1

According to the spec when adding a javascript object property, the following defaults will be applied to property descriptors:

  • configurable: false
  • enumerable: false
  • writable: false

However when assigning an object property using the following (very popular) dot notation method they all default to true.

myObject = {};
myObject.a = 1;

Why is this?

  • 1
    When assigning a property value using either dot or bracket notation, the object's internal [[Put]] method is used (see ECMA-262 §8.12.5). Methods like defineProperties were added in ed 5 to provide flexibility and have default behaviours different to dot and bracket notation (otherwise you'd use dot or bracket notation). ;-) – RobG Dec 31 '14 at 23:37
  • ok thanks - that's helpful - so defineProperties was added afterwards as an alternative ? why then does the MDN wiki describe the alternative functionality as default rather than the original dot / bracket notation ? – goredwards Dec 31 '14 at 23:46
  • You may be taking default in the wrong context. There is the default behaviour of creating properties through assignment, and a different default behaviour for defineProperty. I guess it made sense at the time in the context of extending the ECMAScript ed 3 behaviour of creation through assignment. It may not make as much sense if you start at ES5. ;-) – RobG Jan 1 '15 at 4:02
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Apparently - again according to a non-obvious part of the spec - it is due to the way the object property is defined. See here


If an object property is defined using the dot notation method:

var myObject={}; 
myObject.a=1; 

then all property descriptors default to true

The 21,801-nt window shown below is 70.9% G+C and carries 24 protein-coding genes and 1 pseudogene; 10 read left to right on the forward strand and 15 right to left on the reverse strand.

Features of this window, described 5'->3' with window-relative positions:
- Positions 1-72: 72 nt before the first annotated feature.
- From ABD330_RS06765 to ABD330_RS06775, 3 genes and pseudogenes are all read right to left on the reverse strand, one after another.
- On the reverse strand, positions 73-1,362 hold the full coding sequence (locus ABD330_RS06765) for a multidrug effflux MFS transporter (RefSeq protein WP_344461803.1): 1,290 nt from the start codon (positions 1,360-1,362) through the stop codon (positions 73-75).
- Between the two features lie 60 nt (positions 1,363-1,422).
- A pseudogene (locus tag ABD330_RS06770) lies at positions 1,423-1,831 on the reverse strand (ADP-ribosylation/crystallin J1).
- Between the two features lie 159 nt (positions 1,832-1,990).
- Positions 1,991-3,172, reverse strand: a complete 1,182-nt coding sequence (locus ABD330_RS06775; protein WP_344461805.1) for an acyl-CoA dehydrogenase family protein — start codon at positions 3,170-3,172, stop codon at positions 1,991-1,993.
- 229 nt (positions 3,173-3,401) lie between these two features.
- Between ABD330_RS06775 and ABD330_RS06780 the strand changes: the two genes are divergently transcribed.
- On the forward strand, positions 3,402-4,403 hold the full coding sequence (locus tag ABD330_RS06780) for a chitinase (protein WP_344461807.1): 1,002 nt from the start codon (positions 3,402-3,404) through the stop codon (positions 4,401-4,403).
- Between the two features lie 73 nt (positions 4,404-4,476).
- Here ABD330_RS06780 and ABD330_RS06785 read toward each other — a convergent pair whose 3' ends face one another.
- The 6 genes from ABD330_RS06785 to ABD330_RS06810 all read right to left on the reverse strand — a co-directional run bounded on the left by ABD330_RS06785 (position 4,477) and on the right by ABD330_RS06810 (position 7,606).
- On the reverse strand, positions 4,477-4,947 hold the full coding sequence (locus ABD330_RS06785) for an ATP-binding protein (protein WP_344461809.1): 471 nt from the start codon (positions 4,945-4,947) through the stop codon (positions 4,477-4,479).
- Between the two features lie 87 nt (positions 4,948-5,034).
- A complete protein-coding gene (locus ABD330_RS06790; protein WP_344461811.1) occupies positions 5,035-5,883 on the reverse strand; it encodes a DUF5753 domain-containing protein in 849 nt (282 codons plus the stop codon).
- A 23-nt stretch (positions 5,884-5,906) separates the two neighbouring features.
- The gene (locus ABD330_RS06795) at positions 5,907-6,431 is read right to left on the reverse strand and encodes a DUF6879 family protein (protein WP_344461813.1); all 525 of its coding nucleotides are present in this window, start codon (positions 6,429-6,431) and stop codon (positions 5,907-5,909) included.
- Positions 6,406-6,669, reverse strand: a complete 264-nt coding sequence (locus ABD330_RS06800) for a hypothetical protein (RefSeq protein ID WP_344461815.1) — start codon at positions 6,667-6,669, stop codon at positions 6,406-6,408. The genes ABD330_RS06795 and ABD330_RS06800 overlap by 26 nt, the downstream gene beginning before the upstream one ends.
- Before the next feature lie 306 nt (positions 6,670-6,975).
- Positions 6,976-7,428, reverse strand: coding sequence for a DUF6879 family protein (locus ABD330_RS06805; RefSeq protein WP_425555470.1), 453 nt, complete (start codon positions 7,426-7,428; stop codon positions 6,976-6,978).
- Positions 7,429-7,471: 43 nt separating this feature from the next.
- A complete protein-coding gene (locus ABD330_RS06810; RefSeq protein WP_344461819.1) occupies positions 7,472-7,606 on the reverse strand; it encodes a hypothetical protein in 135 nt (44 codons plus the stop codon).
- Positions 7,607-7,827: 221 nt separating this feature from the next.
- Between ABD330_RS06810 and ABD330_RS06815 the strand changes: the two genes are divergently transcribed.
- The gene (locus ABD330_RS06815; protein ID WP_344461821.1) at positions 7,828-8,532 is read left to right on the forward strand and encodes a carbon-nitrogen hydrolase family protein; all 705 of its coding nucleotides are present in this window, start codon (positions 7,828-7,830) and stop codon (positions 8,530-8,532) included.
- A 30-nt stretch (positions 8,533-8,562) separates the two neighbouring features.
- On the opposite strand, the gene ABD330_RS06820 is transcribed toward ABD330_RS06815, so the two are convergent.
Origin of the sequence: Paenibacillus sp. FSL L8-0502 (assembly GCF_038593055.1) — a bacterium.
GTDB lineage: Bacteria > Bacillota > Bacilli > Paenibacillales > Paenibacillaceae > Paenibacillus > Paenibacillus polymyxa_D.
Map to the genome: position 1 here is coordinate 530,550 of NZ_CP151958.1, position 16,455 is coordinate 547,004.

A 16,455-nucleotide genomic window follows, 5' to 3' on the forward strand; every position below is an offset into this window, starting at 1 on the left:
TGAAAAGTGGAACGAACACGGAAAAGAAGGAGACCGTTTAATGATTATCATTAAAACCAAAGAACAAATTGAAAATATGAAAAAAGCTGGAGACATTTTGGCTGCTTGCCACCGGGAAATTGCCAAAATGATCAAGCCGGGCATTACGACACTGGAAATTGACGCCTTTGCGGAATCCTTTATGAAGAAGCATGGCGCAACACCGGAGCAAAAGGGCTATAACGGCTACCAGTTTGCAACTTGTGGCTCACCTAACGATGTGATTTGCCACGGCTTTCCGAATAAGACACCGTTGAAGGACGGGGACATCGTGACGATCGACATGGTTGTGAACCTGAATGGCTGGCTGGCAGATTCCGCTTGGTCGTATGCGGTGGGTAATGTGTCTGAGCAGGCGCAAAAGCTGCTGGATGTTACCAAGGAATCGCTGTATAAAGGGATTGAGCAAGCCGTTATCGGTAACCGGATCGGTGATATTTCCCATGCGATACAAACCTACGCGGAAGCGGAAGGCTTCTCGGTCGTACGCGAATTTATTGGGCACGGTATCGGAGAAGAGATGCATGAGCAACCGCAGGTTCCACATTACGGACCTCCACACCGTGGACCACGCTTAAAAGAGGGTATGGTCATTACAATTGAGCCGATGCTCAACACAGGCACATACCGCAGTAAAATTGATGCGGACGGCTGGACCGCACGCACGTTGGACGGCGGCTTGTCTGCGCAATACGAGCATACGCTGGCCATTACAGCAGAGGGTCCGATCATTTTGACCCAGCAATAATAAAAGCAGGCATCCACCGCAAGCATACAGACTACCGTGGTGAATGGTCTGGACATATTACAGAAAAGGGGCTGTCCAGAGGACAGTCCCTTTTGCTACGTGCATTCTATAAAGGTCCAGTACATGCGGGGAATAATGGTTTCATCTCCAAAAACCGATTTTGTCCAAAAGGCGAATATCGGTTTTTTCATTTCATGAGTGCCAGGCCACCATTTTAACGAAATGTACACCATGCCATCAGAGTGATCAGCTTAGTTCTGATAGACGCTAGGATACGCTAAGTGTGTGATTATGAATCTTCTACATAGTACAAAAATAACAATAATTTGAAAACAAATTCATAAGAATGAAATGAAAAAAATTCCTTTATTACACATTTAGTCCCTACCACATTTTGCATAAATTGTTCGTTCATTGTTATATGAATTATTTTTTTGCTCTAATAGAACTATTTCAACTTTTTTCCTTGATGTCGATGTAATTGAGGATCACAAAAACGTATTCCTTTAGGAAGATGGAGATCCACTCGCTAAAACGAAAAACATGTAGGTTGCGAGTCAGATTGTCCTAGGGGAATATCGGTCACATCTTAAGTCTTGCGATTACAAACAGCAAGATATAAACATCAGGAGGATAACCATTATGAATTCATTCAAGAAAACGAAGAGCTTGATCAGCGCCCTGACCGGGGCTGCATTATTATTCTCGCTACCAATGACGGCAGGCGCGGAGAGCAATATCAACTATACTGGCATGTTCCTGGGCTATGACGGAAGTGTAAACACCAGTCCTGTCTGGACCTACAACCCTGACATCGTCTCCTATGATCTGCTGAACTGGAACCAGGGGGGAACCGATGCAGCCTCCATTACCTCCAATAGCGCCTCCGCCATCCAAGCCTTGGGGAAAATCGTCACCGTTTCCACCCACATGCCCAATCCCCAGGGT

If an object property is defined using the bracket notation method:

var myObject = {};
myObject["a"] = 1;

then all property descriptors default to true


However if an object property is defined using the defineProperty method:

var myObject={}; 
Object.defineProperty(myObject, 'a', { value: 1 });

any undefined descriptors default to false.


See an example in this jsfiddle

  • The relevant part of the specification is the bit that describes the internal [[Put]] method: ECMA-262 §8.12.5. MDN is a public wiki that anyone can contribute to, it's not authoritative (but is extremely useful). It's no more "non–obvious" than any other part: Simple Assignment uses PutValue, which than calls the internal Put method (step 4.b). ;-) – RobG Dec 31 '14 at 23:39
  • fair point that the MDN isn't really the spec - even if it's the only thing most people will read :-) To me it's non-obvious if it states "Writable. Defaults to false" etc. in bold letters, when that's only true 1/3 of the time (if you count 1 out of 3 methods of dot, bracket and defineProperty) ;-) – goredwards Dec 31 '14 at 23:58
  • See my comment on the OP, defintProperty/ies was added later so it made sense to give it different default behaviour (to the spec. authors at least). – RobG Jan 1 '15 at 3:56

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